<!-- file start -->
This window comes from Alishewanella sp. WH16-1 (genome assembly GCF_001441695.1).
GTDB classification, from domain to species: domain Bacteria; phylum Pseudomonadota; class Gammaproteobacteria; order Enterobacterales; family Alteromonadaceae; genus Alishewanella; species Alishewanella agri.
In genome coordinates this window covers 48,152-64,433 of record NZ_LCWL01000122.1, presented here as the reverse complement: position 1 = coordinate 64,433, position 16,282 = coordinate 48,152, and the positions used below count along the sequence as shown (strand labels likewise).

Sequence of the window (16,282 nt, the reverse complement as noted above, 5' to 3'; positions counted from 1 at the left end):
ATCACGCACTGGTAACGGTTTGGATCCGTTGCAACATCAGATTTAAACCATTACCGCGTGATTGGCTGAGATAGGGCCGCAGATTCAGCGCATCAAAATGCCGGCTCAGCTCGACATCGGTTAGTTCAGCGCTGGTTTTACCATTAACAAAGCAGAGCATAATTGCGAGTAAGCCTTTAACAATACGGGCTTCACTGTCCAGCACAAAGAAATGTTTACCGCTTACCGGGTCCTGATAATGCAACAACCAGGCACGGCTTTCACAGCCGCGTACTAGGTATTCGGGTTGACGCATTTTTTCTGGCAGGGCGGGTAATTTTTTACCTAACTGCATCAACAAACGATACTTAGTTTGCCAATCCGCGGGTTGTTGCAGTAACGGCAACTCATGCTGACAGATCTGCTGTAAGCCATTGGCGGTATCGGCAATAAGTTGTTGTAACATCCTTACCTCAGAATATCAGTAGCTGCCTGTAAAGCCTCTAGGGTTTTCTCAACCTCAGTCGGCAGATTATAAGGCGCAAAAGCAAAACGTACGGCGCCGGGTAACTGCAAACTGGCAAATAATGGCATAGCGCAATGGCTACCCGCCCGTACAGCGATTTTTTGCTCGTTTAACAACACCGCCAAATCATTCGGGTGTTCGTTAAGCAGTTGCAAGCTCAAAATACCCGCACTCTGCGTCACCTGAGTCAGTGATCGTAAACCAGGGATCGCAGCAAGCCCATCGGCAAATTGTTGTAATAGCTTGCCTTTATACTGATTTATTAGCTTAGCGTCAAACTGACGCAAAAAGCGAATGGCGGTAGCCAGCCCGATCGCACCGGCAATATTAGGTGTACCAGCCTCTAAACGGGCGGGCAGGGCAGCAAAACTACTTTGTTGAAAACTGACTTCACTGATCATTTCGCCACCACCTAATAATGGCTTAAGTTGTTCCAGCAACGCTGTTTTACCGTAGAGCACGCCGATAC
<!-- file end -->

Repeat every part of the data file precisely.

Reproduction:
This window comes from Alishewanella sp. WH16-1 (genome assembly GCF_001441695.1).
GTDB classification, from domain to species: domain Bacteria; phylum Pseudomonadota; class Gammaproteobacteria; order Enterobacterales; family Alteromonadaceae; genus Alishewanella; species Alishewanella agri.
In genome coordinates this window covers 48,152-64,433 of record NZ_LCWL01000122.1, presented here as the reverse complement: position 1 = coordinate 64,433, position 16,282 = coordinate 48,152, and the positions used below count along the sequence as shown (strand labels likewise).

Sequence of the window (16,282 nt, the reverse complement as noted above, 5' to 3'; positions counted from 1 at the left end):
ATCACGCACTGGTAACGGTTTGGATCCGTTGCAACATCAGATTTAAACCATTACCGCGTGATTGGCTGAGATAGGGCCGCAGATTCAGCGCATCAAAATGCCGGCTCAGCTCGACATCGGTTAGTTCAGCGCTGGTTTTACCATTAACAAAGCAGAGCATAATTGCGAGTAAGCCTTTAACAATACGGGCTTCACTGTCCAGCACAAAGAAATGTTTACCGCTTACCGGGTCCTGATAATGCAACAACCAGGCACGGCTTTCACAGCCGCGTACTAGGTATTCGGGTTGACGCATTTTTTCTGGCAGGGCGGGTAATTTTTTACCTAACTGCATCAACAAACGATACTTAGTTTGCCAATCCGCGGGTTGTTGCAGTAACGGCAACTCATGCTGACAGATCTGCTGTAAGCCATTGGCGGTATCGGCAATAAGTTGTTGTAACATCCTTACCTCAGAATATCAGTAGCTGCCTGTAAAGCCTCTAGGGTTTTCTCAACCTCAGTCGGCAGATTATAAGGCGCAAAAGCAAAACGTACGGCGCCGGGTAACTGCAAACTGGCAAATAATGGCATAGCGCAATGGCTACCCGCCCGTACAGCGATTTTTTGCTCGTTTAACAACACCGCCAAATCATTCGGGTGTTCGTTAAGCAGTTGCAAGCTCAAAATACCCGCACTCTGCGTCACCTGAGTCAGTGATCGTAAACCAGGGATCGCAGCAAGCCCATCGGCAAATTGTTGTAATAGCTTGCCTTTATACTGATTTATTAGCTTAGCGTCAAACTGACGCAAAAAGCGAATGGCGGTAGCCAGCCCGATCGCACCGGCAATATTAGGTGTACCAGCCTCTAAACGGGCGGGCAGGGCAGCAAAACTACTTTGTTGAAAACTGACTTCACTGATCATTTCGCCACCACCTAATAATGGCTTAAGTTGTTCCAGCAACGCTGTTTTACCGTAGAGCACGCCGATAC